Author Topic: Why not do 100% allocation, draw 4% at retirement, and yolo it?  (Read 12360 times)

shinn497

  • Stubble
  • **
  • Posts: 146
Re: Why not do 100% allocation, draw 4% at retirement, and yolo it?
« Reply #200 on: June 02, 2018, 01:20:10 AM »
BTW @Radagast I do appreciate that opinion.

DreamFIRE

  • Pencil Stache
  • ****
  • Posts: 669
Re: Why not do 100% allocation, draw 4% at retirement, and yolo it?
« Reply #201 on: June 02, 2018, 07:53:31 AM »
Also I'm curious. Are people really taking 4% SWRs and having that match closely with their expected costs.

"Some" people, yes.  Others have a big buffer or will start pulling down a pension after some years or might be closer to SS wage.  I could pay my regular living expenses on less than 2% SWR of my current stash, so over half of a 4% SWR is discretionary - travel, entertainment, etc.

Quote
I actually think that is a bit pushing it. I could understand if your fixed costs were like 15k and 4% gave you 20,30, or 40k per year. But if you absolutely NEED that 4% to the extent that you'll be hosed if you don't get it, then I can understand glide paths and such. Ionno, people seem to really like the 4%, when I say it is important to give yourself some wiggle room.

Glide paths can provide a little extra protection during times of high stock valuations, even if you have a buffer.  The 4% rule already has protections built-in.  There's a whole thread dedicated to that topic:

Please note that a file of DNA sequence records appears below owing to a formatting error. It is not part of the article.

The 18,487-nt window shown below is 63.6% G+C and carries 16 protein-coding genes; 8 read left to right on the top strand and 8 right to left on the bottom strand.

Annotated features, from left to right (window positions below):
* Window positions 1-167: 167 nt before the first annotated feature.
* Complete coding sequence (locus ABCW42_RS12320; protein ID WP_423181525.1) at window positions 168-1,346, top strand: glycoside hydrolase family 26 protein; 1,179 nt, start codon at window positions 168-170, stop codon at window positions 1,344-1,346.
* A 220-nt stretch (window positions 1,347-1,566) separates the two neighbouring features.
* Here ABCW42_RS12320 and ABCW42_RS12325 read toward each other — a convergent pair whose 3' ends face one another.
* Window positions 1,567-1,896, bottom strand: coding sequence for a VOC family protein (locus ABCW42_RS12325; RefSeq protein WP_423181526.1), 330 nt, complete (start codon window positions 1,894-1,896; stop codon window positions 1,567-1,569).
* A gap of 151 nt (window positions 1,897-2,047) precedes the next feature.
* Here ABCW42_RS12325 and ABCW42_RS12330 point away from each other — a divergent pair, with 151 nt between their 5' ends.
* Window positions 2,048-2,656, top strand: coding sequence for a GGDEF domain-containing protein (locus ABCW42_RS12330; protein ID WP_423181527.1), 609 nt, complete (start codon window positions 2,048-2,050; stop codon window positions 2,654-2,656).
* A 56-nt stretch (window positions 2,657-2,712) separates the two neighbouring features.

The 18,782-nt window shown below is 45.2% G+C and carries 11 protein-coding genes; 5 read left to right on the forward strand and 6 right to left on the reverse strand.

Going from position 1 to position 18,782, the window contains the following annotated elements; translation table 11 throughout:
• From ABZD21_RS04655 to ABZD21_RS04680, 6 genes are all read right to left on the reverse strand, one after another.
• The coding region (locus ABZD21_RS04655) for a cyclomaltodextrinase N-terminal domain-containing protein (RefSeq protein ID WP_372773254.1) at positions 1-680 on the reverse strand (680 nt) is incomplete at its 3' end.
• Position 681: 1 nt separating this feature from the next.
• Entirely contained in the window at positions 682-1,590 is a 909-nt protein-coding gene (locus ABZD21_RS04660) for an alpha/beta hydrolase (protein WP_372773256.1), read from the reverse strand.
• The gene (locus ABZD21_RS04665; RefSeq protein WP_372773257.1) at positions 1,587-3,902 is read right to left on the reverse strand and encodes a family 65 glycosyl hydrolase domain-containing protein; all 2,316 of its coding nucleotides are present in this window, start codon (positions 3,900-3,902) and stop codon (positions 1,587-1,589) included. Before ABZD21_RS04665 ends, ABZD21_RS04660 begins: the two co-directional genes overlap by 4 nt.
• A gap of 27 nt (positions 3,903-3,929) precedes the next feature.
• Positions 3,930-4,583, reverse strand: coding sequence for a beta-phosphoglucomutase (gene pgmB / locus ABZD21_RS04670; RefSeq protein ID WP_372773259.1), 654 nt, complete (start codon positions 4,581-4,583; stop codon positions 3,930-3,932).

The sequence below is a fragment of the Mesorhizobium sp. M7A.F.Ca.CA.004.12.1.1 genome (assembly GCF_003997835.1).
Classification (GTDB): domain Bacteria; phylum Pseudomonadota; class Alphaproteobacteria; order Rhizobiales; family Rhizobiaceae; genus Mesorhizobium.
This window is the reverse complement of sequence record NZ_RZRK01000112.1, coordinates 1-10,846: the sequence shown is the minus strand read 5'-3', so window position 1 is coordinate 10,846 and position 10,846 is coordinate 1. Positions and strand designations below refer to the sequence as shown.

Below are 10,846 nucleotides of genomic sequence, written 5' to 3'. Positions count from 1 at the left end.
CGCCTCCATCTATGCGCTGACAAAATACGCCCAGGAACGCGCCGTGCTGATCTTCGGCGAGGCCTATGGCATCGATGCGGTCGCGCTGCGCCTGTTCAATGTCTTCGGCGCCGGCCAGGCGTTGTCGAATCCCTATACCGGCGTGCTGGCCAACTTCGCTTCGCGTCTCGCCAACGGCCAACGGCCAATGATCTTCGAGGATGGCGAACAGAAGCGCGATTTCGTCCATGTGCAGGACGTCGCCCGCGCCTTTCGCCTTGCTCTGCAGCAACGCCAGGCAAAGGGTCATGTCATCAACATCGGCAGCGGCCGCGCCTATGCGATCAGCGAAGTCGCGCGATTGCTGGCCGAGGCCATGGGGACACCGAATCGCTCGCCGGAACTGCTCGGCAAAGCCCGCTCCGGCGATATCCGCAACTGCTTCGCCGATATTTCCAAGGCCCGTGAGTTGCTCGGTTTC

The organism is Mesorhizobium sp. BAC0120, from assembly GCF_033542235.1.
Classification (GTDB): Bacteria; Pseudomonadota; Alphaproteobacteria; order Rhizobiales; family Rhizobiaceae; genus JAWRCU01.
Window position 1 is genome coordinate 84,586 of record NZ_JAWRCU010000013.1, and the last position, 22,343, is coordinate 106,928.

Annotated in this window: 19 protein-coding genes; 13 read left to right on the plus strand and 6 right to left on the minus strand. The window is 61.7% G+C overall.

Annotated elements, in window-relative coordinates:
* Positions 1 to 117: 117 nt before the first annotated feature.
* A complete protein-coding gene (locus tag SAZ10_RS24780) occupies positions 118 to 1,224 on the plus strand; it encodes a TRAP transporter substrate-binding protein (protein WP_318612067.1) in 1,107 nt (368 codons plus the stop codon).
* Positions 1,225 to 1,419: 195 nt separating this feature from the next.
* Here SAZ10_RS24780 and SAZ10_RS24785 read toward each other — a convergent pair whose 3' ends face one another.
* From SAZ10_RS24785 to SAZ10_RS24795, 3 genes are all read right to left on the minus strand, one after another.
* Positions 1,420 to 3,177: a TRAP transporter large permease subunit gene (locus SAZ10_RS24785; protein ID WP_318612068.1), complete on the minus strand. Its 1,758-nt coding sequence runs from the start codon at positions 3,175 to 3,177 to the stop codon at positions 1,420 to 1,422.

https://forum.mrmoneymustache.com/investor-alley/stop-worrying-about-the-4-rule/
« Last Edit: June 02, 2018, 07:55:44 AM by DreamFIRE »

tomsang

  • Handlebar Stache
  • *****
  • Posts: 1077
Re: Why not do 100% allocation, draw 4% at retirement, and yolo it?
« Reply #202 on: June 02, 2018, 09:20:53 AM »
I'm not saying this path is for everyone, but those are the assumptions I'm dealing with. But they are the reason I think mortgaging a 30 year place is kind of insane relative to the alternative.


I think your Dave Ramsey emotions are coming out regarding a 30 year mortgage.  If you are Mustachian, you buy a house that meets your needs. You don't look at monthly payments, interest rates, etc.  You find the house that meets your needs.  The next step is figuring out financing.  If the US is still offering 4% 30 year mortgages, then you snag that as this is a once in a life time opportunity.  It actually, is probably over as rates are increasing.  If you happen to have a 30 year fixed mortgage at 4% or less, then you keep it until term.  All the math, knowledge and logic show that you will be significantly better off over 30 years keeping your mortgage if you are disciplined enough to invest.  Dave Ramsey and others are dealing with 95% of the population that lives paycheck to paycheck and emotionally have to spend money on crap if they have money in their checking account.  You and I are not like the herd.  We see money in our checking account and we transfer it to our investments.  We pay ourselves first.  We transfer money into our 401k, Roth IRA, taxable investments, etc. before it hits our checking accounts. We make sure that we are investing everything over what it takes to live well so that way we are not tempted to blow it on a jet ski, car, airplane, big screen TV, and other consumeristic junk.  Those that are prepaying their mortgage are hurting their financial future to lock up their money from themselves.  If you are logical, and disciplined then you don't need to hurt yourself to protect yourself from spending.  You just invest and you get the emotional high from your 7 figure investment accounts.

Also I'm curious. Are people really taking 4% SWRs and having that match closely with their expected costs. I actually think that is a bit pushing it. I could understand if your fixed costs were like 15k and 4% gave you 20,30, or 40k per year. But if you absolutely NEED that 4% to the extent that you'll be hosed if you don't get it, then I can understand glide paths and such. Ionno, people seem to really like the 4%, when I say it is important to give yourself some wiggle room.